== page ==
(C) Reuters. September Lived Up to Its Reputation; October Is Usually Kinder
(Bloomberg) — Global risk assets are likely to enjoy a far more favorable backdrop in the coming weeks, if historical patterns are a guide, after what is a customarily stormy month for investors.
With a day to go, September lived up to its reputation as a poor month for the S&P 500, showing its worst performance since, well, last September. The MCSI Emerging Markets Index dropped 4.5% in the same period.
Especially China equity traders, tormented by months of turbulence, are desperately looking for catalysts. The National Day holiday, also known as “Golden Week,” could provide a gauge on how far consumption is from bottoming out, after strict virus controls dampened spending.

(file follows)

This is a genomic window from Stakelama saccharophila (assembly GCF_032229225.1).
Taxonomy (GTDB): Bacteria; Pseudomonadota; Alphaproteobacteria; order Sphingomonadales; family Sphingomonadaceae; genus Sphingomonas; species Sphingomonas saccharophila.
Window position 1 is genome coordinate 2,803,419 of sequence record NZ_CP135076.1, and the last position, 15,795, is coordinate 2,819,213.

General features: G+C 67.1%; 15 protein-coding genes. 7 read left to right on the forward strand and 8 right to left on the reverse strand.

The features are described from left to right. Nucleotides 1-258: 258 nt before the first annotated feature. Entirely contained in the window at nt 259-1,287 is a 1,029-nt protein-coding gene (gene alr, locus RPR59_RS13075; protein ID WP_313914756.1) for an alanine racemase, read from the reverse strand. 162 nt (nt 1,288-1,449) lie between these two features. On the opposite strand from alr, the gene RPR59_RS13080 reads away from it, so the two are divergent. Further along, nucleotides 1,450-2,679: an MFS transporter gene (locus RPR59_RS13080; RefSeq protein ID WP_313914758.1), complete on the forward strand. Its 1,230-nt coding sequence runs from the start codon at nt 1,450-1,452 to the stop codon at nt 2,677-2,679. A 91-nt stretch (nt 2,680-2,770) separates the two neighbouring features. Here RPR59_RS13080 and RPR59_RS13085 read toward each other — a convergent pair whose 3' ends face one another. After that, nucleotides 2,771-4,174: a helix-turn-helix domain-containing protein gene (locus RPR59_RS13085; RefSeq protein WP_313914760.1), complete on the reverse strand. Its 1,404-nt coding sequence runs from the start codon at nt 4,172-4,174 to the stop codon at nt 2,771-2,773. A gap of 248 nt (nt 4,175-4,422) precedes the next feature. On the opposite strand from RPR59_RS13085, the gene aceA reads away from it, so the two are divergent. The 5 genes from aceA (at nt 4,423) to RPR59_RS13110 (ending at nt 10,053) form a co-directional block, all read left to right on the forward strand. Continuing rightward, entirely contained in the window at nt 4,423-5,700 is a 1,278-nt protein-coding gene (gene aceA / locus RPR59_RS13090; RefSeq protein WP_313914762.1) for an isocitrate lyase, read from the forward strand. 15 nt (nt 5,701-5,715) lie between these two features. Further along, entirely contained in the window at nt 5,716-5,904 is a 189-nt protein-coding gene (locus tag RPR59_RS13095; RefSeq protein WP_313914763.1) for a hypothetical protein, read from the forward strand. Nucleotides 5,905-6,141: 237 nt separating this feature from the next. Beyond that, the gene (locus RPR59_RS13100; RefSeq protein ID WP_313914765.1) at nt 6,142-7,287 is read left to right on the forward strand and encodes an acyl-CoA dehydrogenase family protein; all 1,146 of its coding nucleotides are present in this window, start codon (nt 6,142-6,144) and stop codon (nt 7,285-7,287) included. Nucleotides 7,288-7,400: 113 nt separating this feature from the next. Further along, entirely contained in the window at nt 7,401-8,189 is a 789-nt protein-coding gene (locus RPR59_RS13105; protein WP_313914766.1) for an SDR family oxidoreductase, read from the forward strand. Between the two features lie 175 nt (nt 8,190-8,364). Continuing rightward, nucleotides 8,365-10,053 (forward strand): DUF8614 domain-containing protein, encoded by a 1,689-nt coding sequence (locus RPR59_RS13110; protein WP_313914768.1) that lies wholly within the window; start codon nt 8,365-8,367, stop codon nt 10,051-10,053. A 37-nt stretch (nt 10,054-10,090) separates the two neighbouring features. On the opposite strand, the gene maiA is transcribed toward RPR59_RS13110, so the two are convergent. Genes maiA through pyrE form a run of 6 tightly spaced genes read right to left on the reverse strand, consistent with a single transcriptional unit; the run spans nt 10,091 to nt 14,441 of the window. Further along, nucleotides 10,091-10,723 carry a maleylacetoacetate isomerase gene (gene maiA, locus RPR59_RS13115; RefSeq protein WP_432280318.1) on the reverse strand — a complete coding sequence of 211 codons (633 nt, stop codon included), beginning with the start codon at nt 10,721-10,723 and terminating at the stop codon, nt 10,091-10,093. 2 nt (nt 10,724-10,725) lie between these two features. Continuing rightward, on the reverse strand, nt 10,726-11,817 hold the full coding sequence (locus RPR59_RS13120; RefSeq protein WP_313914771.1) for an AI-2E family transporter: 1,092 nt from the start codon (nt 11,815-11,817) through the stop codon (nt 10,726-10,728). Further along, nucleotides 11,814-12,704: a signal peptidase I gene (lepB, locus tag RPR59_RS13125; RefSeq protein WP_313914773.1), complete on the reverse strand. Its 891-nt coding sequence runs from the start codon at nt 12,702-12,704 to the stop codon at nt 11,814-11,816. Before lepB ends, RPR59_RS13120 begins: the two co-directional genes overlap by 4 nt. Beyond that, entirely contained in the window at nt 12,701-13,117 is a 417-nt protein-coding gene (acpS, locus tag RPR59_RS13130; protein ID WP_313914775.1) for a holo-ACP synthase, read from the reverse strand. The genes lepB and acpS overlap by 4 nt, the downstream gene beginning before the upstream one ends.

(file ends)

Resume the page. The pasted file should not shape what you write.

The benchmark CSI 300 index has suffered its worst quarter since March 2020, as Beijing’s crackdown on companies, China Evergrande Group’s crisis and a power crunch bruised stocks.
The good news for equity investors is that China-linked markets tend to stabilize or even recover during long Chinese holidays, historical trading analysis shows.
More broadly, over the last 10 years, emerging-market stocks have led an October charge posting an average 2.6% return, with shares in the U.S. and other developed markets also climbing. All three cohorts go on to extend those gains for the fourth quarter as a whole, with U.S. shares returning almost 5% on average, data compiled by Bloomberg shows.
Of course there’s a caveat: the much-discussed wall of worry markets need to climb from central bank tapering to debt ceilings to stagflation to possible changes at the top of the Fed. But risk assets have a solid seasonal foundation to start their ascent.
September Lived Up to Its Reputation; October Is Usually Kinder
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